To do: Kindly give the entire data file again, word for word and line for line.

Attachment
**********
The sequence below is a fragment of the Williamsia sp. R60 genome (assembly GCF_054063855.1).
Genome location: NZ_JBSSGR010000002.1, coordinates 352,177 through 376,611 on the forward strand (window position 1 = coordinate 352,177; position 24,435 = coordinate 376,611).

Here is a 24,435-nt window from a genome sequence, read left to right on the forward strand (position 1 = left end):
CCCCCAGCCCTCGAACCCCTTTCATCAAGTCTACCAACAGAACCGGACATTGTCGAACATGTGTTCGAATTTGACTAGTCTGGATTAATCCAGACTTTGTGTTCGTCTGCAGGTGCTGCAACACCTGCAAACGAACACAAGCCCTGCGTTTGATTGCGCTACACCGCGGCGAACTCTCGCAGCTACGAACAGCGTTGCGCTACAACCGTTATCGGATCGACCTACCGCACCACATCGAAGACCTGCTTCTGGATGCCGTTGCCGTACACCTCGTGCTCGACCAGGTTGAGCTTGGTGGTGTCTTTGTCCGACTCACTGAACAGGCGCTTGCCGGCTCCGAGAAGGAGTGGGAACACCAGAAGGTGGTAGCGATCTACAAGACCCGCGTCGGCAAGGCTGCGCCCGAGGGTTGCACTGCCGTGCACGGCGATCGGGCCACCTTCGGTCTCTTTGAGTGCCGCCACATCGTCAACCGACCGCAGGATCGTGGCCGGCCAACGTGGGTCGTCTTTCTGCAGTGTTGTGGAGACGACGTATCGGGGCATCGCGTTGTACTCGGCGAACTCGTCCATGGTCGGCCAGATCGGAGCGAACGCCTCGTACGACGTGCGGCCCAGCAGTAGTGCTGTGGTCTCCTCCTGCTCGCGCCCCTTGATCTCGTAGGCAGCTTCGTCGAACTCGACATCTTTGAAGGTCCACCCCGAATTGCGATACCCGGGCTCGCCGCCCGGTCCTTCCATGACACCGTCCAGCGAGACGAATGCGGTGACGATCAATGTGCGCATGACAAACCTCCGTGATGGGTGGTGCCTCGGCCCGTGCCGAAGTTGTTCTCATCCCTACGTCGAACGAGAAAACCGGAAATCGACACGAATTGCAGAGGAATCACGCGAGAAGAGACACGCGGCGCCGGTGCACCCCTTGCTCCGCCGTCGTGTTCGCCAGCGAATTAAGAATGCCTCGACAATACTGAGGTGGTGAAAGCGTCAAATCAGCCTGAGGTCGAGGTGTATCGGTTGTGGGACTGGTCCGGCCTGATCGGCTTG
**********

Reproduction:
The sequence below is a fragment of the Williamsia sp. R60 genome (assembly GCF_054063855.1).
Genome location: NZ_JBSSGR010000002.1, coordinates 352,177 through 376,611 on the forward strand (window position 1 = coordinate 352,177; position 24,435 = coordinate 376,611).

Here is a 24,435-nt window from a genome sequence, read left to right on the forward strand (position 1 = left end):
CCCCCAGCCCTCGAACCCCTTTCATCAAGTCTACCAACAGAACCGGACATTGTCGAACATGTGTTCGAATTTGACTAGTCTGGATTAATCCAGACTTTGTGTTCGTCTGCAGGTGCTGCAACACCTGCAAACGAACACAAGCCCTGCGTTTGATTGCGCTACACCGCGGCGAACTCTCGCAGCTACGAACAGCGTTGCGCTACAACCGTTATCGGATCGACCTACCGCACCACATCGAAGACCTGCTTCTGGATGCCGTTGCCGTACACCTCGTGCTCGACCAGGTTGAGCTTGGTGGTGTCTTTGTCCGACTCACTGAACAGGCGCTTGCCGGCTCCGAGAAGGAGTGGGAACACCAGAAGGTGGTAGCGATCTACAAGACCCGCGTCGGCAAGGCTGCGCCCGAGGGTTGCACTGCCGTGCACGGCGATCGGGCCACCTTCGGTCTCTTTGAGTGCCGCCACATCGTCAACCGACCGCAGGATCGTGGCCGGCCAACGTGGGTCGTCTTTCTGCAGTGTTGTGGAGACGACGTATCGGGGCATCGCGTTGTACTCGGCGAACTCGTCCATGGTCGGCCAGATCGGAGCGAACGCCTCGTACGACGTGCGGCCCAGCAGTAGTGCTGTGGTCTCCTCCTGCTCGCGCCCCTTGATCTCGTAGGCAGCTTCGTCGAACTCGACATCTTTGAAGGTCCACCCCGAATTGCGATACCCGGGCTCGCCGCCCGGTCCTTCCATGACACCGTCCAGCGAGACGAATGCGGTGACGATCAATGTGCGCATGACAAACCTCCGTGATGGGTGGTGCCTCGGCCCGTGCCGAAGTTGTTCTCATCCCTACGTCGAACGAGAAAACCGGAAATCGACACGAATTGCAGAGGAATCACGCGAGAAGAGACACGCGGCGCCGGTGCACCCCTTGCTCCGCCGTCGTGTTCGCCAGCGAATTAAGAATGCCTCGACAATACTGAGGTGGTGAAAGCGTCAAATCAGCCTGAGGTCGAGGTGTATCGGTTGTGGGACTGGTCCGGCCTGATCGGCTTG